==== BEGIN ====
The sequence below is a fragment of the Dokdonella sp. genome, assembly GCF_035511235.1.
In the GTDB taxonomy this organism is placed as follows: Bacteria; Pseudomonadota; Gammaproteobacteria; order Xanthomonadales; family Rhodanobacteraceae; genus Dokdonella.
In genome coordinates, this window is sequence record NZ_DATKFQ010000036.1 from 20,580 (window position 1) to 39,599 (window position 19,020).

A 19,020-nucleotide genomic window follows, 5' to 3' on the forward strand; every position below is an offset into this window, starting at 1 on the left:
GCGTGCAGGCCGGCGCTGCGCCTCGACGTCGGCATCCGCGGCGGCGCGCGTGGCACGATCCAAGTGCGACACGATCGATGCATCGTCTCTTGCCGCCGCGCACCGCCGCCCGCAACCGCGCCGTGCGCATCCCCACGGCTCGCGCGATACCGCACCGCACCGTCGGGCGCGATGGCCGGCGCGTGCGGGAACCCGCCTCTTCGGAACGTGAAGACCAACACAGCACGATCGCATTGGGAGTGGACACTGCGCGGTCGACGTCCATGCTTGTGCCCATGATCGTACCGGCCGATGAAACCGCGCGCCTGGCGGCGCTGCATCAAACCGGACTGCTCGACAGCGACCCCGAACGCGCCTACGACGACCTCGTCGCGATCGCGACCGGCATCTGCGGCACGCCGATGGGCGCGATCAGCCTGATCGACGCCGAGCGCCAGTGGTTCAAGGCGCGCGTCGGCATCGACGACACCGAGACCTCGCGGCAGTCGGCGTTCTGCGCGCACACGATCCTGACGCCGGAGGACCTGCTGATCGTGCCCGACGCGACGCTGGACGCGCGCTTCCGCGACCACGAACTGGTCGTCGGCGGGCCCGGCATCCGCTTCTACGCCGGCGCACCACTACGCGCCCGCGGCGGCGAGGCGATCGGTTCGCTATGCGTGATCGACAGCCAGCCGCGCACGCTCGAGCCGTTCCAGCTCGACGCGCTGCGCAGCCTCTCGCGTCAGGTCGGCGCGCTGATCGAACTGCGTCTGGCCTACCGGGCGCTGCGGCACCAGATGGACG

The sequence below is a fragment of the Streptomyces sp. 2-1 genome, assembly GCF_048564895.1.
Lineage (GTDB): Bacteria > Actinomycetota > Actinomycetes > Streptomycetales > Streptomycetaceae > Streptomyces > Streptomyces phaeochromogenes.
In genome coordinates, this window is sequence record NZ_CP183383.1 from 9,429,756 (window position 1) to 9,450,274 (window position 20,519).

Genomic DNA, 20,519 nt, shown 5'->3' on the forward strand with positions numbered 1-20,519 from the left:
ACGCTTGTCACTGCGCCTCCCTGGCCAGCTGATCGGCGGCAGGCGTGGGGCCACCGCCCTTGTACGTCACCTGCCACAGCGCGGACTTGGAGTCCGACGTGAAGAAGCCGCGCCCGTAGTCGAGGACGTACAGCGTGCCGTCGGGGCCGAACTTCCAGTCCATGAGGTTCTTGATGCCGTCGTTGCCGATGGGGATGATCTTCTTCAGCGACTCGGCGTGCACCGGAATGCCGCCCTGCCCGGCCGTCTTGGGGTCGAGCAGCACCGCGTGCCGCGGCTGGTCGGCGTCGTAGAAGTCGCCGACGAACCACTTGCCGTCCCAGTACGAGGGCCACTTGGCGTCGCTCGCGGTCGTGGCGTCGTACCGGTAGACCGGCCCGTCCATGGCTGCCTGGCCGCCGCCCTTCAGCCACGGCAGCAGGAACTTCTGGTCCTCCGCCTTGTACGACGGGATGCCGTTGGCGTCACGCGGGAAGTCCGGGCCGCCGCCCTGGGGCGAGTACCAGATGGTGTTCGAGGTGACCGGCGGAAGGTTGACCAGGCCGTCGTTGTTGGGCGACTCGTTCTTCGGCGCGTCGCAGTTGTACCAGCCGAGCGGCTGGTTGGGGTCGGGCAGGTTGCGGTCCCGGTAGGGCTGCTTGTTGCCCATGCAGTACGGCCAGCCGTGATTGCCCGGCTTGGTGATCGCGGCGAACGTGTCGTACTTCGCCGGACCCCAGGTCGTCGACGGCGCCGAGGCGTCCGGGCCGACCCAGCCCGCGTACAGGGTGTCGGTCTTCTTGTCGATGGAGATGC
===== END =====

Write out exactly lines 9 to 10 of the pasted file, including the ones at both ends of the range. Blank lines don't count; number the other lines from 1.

Genomic DNA, 20,519 nt, shown 5'->3' on the forward strand with positions numbered 1-20,519 from the left:
ACGCTTGTCACTGCGCCTCCCTGGCCAGCTGATCGGCGGCAGGCGTGGGGCCACCGCCCTTGTACGTCACCTGCCACAGCGCGGACTTGGAGTCCGACGTGAAGAAGCCGCGCCCGTAGTCGAGGACGTACAGCGTGCCGTCGGGGCCGAACTTCCAGTCCATGAGGTTCTTGATGCCGTCGTTGCCGATGGGGATGATCTTCTTCAGCGACTCGGCGTGCACCGGAATGCCGCCCTGCCCGGCCGTCTTGGGGTCGAGCAGCACCGCGTGCCGCGGCTGGTCGGCGTCGTAGAAGTCGCCGACGAACCACTTGCCGTCCCAGTACGAGGGCCACTTGGCGTCGCTCGCGGTCGTGGCGTCGTACCGGTAGACCGGCCCGTCCATGGCTGCCTGGCCGCCGCCCTTCAGCCACGGCAGCAGGAACTTCTGGTCCTCCGCCTTGTACGACGGGATGCCGTTGGCGTCACGCGGGAAGTCCGGGCCGCCGCCCTGGGGCGAGTACCAGATGGTGTTCGAGGTGACCGGCGGAAGGTTGACCAGGCCGTCGTTGTTGGGCGACTCGTTCTTCGGCGCGTCGCAGTTGTACCAGCCGAGCGGCTGGTTGGGGTCGGGCAGGTTGCGGTCCCGGTAGGGCTGCTTGTTGCCCATGCAGTACGGCCAGCCGTGATTGCCCGGCTTGGTGATCGCGGCGAACGTGTCGTACTTCGCCGGACCCCAGGTCGTCGACGGCGCCGAGGCGTCCGGGCCGACCCAGCCCGCGTACAGGGTGTCGGTCTTCTTGTCGATGGAGATGC